The Barn Frame Loom in the Weaving Room
This is a miniature Barn Frame Loom with similar construction to the loom at The Alice
Mortise and tenon joints - the only nails in our
loom were those used to affix the replaced seat bench
Here in the museum there is space for this lovely, large work horse of a loom. And today would be a good day to sit at its replaced bench board and get some work done to stay warm! As I mentioned, this loom gets its name from the type of construction methods used to create it - like a miniature barn frame - and not because it may have been placed in the barn for use. Although it is large it would have been a very necessary tool for early homesteaders and afforded an honored place when weaving work needed to be done.
The bench can be seen at left - when constructed and placed in the museum in 1924 they managed to find an appropriately old strong board to serve as the weaver's seat
lovely details such as using a branch to hold tension on the threads
The three photos above were taken during one of the disassembly
campaigns and show the solid construction of the loom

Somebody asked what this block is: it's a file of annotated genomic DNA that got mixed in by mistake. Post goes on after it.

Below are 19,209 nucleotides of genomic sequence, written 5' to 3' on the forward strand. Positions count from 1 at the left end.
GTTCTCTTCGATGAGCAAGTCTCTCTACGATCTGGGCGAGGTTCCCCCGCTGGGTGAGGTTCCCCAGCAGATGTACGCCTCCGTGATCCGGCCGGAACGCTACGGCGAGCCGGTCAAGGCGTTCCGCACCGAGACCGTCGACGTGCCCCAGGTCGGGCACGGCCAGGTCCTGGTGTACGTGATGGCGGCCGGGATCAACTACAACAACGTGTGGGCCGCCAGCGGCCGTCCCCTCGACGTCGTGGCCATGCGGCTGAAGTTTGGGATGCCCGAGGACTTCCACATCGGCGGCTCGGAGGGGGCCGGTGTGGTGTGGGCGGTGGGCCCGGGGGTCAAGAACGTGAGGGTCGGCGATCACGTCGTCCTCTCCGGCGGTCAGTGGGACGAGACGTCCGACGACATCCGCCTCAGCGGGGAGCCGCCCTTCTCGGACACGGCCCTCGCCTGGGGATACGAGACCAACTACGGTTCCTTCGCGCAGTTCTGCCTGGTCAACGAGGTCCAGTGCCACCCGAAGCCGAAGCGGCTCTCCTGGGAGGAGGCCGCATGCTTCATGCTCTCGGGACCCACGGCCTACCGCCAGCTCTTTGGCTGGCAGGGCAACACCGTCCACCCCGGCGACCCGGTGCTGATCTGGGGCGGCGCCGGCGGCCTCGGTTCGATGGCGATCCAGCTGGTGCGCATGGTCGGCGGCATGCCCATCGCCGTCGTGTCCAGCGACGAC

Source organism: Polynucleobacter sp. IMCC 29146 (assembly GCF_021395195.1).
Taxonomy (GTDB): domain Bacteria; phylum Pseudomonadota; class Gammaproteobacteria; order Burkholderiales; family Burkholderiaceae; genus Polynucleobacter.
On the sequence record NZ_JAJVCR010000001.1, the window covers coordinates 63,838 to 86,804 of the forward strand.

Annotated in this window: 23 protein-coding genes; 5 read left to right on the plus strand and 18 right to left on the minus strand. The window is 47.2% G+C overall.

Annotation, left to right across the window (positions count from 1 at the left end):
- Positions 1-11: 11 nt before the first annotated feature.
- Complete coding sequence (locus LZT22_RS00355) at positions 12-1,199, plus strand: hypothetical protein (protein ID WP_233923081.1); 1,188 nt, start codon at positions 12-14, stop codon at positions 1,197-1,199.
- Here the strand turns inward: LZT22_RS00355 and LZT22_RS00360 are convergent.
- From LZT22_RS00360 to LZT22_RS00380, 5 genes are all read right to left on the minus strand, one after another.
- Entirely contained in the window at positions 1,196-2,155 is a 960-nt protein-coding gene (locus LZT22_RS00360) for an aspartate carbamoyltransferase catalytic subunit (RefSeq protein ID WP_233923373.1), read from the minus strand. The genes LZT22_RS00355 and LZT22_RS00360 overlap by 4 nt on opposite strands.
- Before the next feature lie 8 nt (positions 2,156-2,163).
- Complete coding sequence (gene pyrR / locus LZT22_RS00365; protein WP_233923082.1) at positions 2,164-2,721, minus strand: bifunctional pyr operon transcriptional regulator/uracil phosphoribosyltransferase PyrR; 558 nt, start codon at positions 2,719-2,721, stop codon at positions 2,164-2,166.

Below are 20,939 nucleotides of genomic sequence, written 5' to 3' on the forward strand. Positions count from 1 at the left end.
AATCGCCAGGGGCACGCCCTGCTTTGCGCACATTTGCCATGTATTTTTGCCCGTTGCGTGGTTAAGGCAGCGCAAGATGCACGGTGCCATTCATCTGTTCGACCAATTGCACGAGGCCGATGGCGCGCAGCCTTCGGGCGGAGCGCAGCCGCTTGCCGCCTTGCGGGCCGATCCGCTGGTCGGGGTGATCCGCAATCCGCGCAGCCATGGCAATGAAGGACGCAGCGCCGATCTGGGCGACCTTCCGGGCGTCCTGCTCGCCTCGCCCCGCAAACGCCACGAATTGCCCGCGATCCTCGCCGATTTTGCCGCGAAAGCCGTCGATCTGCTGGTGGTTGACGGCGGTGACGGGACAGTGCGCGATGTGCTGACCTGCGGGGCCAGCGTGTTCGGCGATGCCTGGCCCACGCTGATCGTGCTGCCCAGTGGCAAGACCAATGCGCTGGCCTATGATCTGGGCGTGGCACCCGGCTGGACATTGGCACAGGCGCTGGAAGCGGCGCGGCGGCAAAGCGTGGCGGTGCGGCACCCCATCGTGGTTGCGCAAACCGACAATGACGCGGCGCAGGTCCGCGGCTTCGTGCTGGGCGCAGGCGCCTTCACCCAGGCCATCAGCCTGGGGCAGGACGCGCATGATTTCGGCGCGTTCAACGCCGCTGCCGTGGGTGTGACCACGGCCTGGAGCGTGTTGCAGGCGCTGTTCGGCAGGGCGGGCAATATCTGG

Another note in the archives indicates two names of women who may have once owned the loom - Mrs. Olive Culver and Mrs. Louisa Stilwell. The only information I found on either woman indicated them both as being born around 1830 in Beekmantown. Perhaps the loom was sold by later family members who no longer had a use for such a large machine in their home. The note also shows numbers next to various objects that were later crossed out - perhaps the purchase price? If so, it would indicate that Alice paid $60 for the Barn Frame Loom back in 1916 or 1917.
Museum legend talks about a friend of Alice wanting to contribute something to her museum. The woman had no appropriate antiques, but she did know how to weave. She sat down at the loom and wove a large rug that was then used in the Weaving Room for many years... Now in its old age it is safely stored away in the museum collection storage. The Barn Frame Loom serves as a handsome center piece to the museum Weaving Room. We are currently closed for tours, but come get acquainted with the loom in the spring!